Be aware that the program has a staff member whose role is essentially to call your host family and see if they have complaints about you. She advocates for them, not you. I recommend you invest in your host family and learn as much Portuguese as possible so they prefer to come to you if they have an issue rather than tell the program.

At the same time, some students faced genuinely problematic situations in their host families. Several host families did not feed the students, and the students had to eat leftovers or pay extra to eat out at times and/or buy groceries for themselves. Most students lived within a 10 minute taxi ride of each other, and those who did not were isolated and had to pay significantly greater taxi fares to reach the entertainment districts. Students who lived more than a block or three from the beach could not walk alone after dark due to security issues, which left them feeling cooped up.

It seemed to me that the students who knew Portuguese beforehand had few issues with their host families. On the other hand, some of the students who made the least effort to learn Portuguese had relatively uncomfortable stays. Again, my host family experience was phenomenal. I could not have asked for a better situation.

* Food:

My host family was great with food. I told them I like salad, so we (meaning me) ate salad at every meal! Brazilian food is good, especially at the self-service buffet restaurants. However, I still really missed non-Brazilian (American, Chinese, Indian, Thai, BBQ, Mexican) food by the end of the program because they are not available in Fortaleza.

* Social & Cultural Integration:

How integrated did you feel with the local culture?

I love Brazil but I found interacting with locals difficult. We do not interact with local students and your options at making Brazilian friends your age is to 1. have a host sibling or family friend your age or 2. meet someone at a club (which as you know can get dicey). On the positive side, most students lived reasonably close to entertainment and the beach and were able to get out and see demonstrations and events there. We also visited and spent time with a series of NGO's, which was a spectacular aspect of the program. Still, I wish we had Brazilian buddies. I was extremely lonely in Brazil in spite of my wonderful host family and relatively strong Portuguese. I couldn't find a website or location to go to casually meet people. Club or bust.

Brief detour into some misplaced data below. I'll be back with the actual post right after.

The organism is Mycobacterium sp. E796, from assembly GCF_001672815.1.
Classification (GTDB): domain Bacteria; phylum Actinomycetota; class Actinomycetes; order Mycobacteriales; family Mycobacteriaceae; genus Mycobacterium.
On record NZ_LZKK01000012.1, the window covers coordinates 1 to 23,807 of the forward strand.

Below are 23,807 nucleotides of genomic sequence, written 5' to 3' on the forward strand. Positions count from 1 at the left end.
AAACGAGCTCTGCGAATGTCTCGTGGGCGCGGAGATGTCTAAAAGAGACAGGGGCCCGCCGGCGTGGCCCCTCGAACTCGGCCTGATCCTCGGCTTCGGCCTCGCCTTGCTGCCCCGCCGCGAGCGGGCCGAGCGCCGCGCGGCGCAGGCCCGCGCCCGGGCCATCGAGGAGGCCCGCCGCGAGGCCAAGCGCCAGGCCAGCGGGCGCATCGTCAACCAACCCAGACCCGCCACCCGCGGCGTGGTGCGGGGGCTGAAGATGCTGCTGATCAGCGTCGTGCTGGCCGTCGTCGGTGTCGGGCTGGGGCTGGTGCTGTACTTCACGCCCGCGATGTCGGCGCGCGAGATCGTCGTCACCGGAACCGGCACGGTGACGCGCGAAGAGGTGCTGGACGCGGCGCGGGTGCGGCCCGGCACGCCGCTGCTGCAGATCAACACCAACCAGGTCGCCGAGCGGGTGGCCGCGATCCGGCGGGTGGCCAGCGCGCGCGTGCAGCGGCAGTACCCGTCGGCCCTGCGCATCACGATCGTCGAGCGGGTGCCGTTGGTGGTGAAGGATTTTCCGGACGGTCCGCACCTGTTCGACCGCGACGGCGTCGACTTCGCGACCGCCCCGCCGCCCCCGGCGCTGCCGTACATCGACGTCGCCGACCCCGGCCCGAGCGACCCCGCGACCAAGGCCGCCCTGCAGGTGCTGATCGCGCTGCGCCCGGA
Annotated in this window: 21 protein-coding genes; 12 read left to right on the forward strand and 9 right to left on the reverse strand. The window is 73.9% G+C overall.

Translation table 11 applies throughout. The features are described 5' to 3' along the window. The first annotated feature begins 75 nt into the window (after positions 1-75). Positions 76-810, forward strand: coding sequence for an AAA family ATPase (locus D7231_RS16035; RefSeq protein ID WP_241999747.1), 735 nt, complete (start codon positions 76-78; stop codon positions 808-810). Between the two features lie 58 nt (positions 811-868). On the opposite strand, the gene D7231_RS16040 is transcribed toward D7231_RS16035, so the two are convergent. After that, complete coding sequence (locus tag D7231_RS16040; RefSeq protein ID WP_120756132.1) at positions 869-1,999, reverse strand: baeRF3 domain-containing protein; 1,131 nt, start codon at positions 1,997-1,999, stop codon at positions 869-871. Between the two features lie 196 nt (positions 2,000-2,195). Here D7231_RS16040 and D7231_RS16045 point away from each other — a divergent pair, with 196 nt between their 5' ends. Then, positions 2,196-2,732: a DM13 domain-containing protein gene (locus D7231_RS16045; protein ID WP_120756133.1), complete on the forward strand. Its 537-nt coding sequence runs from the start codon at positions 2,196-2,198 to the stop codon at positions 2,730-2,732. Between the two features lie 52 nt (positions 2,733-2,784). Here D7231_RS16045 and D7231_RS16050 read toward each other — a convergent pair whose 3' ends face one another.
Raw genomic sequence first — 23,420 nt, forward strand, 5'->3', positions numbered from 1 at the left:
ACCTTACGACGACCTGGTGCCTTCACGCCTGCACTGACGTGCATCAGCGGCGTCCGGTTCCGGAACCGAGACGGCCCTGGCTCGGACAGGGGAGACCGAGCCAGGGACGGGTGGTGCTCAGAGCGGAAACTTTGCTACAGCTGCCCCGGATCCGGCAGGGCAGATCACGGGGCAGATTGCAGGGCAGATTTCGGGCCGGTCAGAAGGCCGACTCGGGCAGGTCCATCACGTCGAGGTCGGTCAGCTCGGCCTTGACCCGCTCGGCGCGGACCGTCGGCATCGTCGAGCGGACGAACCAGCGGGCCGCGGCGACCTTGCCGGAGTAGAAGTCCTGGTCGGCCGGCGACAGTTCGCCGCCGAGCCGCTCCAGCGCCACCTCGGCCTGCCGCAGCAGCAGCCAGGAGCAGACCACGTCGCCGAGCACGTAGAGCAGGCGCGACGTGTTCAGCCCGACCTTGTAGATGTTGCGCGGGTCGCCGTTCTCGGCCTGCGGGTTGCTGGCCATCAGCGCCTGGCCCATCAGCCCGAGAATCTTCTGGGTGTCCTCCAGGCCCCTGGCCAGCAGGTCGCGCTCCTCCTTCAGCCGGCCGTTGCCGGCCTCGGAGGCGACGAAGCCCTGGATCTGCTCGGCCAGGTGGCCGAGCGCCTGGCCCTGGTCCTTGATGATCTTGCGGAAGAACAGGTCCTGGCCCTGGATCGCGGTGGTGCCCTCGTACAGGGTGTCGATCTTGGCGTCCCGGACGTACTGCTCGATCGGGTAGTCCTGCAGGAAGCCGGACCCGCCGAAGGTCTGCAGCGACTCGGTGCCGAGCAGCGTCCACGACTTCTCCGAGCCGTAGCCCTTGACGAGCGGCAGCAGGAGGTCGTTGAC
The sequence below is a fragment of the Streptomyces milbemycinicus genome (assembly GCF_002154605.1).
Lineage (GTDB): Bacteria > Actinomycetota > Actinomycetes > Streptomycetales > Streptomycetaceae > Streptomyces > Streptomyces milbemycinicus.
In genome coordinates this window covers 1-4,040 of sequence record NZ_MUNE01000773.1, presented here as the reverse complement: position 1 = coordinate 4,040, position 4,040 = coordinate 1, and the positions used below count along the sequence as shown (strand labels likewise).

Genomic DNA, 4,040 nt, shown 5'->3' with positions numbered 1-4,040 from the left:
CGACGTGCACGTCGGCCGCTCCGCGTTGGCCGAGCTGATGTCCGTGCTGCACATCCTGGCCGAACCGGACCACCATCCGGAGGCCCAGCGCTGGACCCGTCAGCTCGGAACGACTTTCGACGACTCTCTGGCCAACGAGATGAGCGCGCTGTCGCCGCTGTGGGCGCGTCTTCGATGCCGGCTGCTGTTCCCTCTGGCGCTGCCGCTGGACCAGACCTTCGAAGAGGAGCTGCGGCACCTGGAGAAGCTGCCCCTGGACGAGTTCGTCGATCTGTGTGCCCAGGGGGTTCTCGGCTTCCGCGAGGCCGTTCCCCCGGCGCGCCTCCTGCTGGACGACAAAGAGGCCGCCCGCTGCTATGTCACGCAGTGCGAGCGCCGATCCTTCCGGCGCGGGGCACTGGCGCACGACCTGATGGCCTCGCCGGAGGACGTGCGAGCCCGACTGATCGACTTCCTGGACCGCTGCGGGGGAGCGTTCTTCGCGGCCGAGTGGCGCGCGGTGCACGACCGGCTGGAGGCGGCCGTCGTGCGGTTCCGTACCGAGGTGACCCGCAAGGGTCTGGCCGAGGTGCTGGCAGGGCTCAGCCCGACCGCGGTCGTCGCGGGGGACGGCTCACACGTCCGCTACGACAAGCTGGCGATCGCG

* Health Care:

How well were health issues addressed during the program?

My physical health was good. The weather (sunny, warm, breezy) certainly helped. Bring diarrhea pills. Mental health facilities are EXPENSIVE and scarce. They do not accept insurance. Expect to pay up to $200 per session. Since mental health professionals charge more per hour than people in the favelas make in a year, you won't have to wait too long for an appointment-few locals can afford the rates.

* Safety:

Brazil is unsafe. Expect that going in. SIT does a great job of warning us of safety concerns during orientation. They bring in three expats and have them discuss their security challenges. As with the host families, student experience with safety differed depending on their level of proficiency in Portuguese. Most of the students who were targeted were speaking English in public with other Americans after dark. Keep everything locked away at the SIT offices except your bus pass, cell phone, and a small amount of cash.

Our program had a 2:1 breakdown in favor of girls. None of the boys got targeted; to my knowledge, between a third and half of the girls were. Hello, sexism.

Tips: Hide important and expensive stuff (all electronics, because of Brazil's import tariffs) in your underpants. Put things in a plastic grocery bag. Go out with your host family. Even though your Portuguese may be rusty, do not speak English in public! It attracts attention. Try to appear disinterested but aware of your surroundings. Buy and wear local Brazilian textiles. They're cheap, comfy, and attract far less attention than colorful and expensive foreign clothes.

* Money:

How easily were you able to live on a student's budget?

I was fortunate to live within walking distance of the school and a two minute taxi ride from the clubs. That kept my costs at a fraction of those who lived farther away. I was very conservative with my money and rarely went out. I ate lunch at the chain supermarket to keep my costs down. Even so, I went over budget. Salvador is twice as expensive as Fortaleza, so plan accordingly for your week-long stay there.

Do you have any general money-saving tips for future study abroad participants?

Eat at the local supermarket. Ask Oelito about the lunch special at a nearby restaurant. Stay with your host family for the duration of your ISP. Split cabs with students living nearby.

What would you improve about this program?
More interaction with Brazilians our age, much less interaction with other American students, less English in the program!
1 person found this review helpful.